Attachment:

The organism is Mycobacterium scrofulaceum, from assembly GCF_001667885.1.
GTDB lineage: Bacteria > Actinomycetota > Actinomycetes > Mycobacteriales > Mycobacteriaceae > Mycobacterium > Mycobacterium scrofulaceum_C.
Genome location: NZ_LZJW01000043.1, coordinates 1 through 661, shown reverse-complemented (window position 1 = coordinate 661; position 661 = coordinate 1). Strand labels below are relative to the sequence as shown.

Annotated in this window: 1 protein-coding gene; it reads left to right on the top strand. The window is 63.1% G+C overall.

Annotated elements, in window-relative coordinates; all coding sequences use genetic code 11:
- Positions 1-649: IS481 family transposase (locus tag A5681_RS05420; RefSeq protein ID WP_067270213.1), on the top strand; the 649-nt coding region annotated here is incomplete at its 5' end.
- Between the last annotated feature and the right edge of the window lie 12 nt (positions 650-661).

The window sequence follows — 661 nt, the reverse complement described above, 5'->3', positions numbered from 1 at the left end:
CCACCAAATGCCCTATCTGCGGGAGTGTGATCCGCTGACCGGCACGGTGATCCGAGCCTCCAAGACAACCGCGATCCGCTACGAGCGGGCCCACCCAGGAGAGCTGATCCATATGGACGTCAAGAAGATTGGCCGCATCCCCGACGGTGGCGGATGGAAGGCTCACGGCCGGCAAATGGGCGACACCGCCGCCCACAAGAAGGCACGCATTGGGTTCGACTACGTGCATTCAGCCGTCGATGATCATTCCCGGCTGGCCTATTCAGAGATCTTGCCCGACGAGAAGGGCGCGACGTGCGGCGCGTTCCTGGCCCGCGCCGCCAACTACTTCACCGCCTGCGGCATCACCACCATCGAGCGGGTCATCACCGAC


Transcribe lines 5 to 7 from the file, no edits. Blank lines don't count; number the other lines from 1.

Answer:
Annotated elements, in window-relative coordinates; all coding sequences use genetic code 11:
- Positions 1-649: IS481 family transposase (locus tag A5681_RS05420; RefSeq protein ID WP_067270213.1), on the top strand; the 649-nt coding region annotated here is incomplete at its 5' end.
- Between the last annotated feature and the right edge of the window lie 12 nt (positions 650-661).